[Olsr-users] Sticky gateway

Henning Rogge (spam-protected)
Thu Jan 22 09:05:53 CET 2009

Am Wednesday 21 January 2009 21:33:57 schrieb Juliusz Chroboczek:
> Phew, a lot of reactions here.
> Henning:
> > Yes, theoretically this can happen if the "sticky" threshhold is too
> > large. That's the reason why we suggest a default of 0.3, which is much
> > lower than the cost of a single hop.
> By reducing the threshold, you reduce the likelihood of the loop happening.
> You don't reduce the time for which it persists once established, which
> remains unbounded.
Yes and no... (see below)

> Sven-Ola:
> > b) the feature minimizes _gateway switching_(*)
> I'm not arguing with the advantages of the feature, which I fully
> understand (as a matter of fact, I do have hysteresis in Babel).  I'm
> saying that *in a link-state framework*, it has some very significant
> issues, and hence should not be recommended unless people fully understand
> its flaws.
> There's no reason, by the way, why OLSR shouldn't be extended to become
> a hybrid protocol, which uses link state for internal routes and
> distance-vector for external ones.  See OSPF.
Theoretically the HNA table is a "distance vector" approach. Instead of 
communicating with the external networks themself a node says "hi, I also know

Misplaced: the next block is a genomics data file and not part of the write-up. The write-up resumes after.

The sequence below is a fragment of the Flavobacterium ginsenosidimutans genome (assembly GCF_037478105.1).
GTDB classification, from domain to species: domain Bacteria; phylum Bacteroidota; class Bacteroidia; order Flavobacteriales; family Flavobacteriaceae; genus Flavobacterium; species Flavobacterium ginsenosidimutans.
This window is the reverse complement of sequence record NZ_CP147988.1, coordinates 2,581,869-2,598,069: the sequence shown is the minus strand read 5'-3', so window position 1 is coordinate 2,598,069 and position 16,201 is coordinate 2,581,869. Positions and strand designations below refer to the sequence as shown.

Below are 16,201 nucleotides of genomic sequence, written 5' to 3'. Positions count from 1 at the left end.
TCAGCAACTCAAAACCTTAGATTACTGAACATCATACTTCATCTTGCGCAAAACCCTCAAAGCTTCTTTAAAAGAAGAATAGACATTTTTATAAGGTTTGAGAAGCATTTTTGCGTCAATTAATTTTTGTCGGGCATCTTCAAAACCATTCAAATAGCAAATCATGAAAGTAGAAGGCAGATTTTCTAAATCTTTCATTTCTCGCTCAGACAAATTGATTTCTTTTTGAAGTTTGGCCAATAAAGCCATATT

this network".

> Aaron:
> > First of all, I want to ask you to elaborate a bit on your claim.
> > Can you give an example?
> Yes, I can.  But do I really need to construct an example whenever
> I express a doubt about any of the features you're introducing?  I'd expect
> the duty of proof to be on the proponent's side.
> Consider the following topology:
>               3     3     1     2     2
> --- A --- B --- C --- D ---
> Both B and C go through D for reaching the Internet.  Suppose now that it
> stops raining around A, and the link costs change:
>               1     1     1     2     2
> --- A --- B --- C --- D ---
> C, which is configured without a sticky gateway, switches to going through
> A.  However B, which is using the sticky gateway feature, sticks to going
> through D.  You have a routing loop between B and C.
> A few points that I make without proof:
>   - the routing loop will never be cleared -- it will remain until the link
>     costs change again;
>   - in the example above, I assumed that B had a sticky gateway factor of
>     3; however, by tweaking the values above, you can build a routing loop
>     whatever B's stickyness factor as long as it's > 0;
>   - in the example above, I assumed that the configuration of your nodes
>     was not uniform (B is sticky, C is not); it is possible to construct an
>     example where all nodes are configured the same.
> Sorry for the lack of proof for the points above, but it's been a hard day.
Your example is right in theory, but it's wrong in practice.

Our link quality values on a link are never total stable because of the ETX 
metric we use. Most times they go up and down by 0.1 or more. This means the 
ETX values of a path are never stable too, so a sticky feature with a small 
threshhold will not result in a stable routing loop.

But we are talking about both problems (the possibility or routing loops to 
the HNA 0 gateway AND the instable routing metrics) and I hope we will get 
better solutions for this problems in the next 12 months (much to do, not 
enough time to do it ;) ).


Diplom Informatiker Henning Rogge
Forschungsgesellschaft für
Angewandte Naturwissenschaften e. V. (FGAN) 
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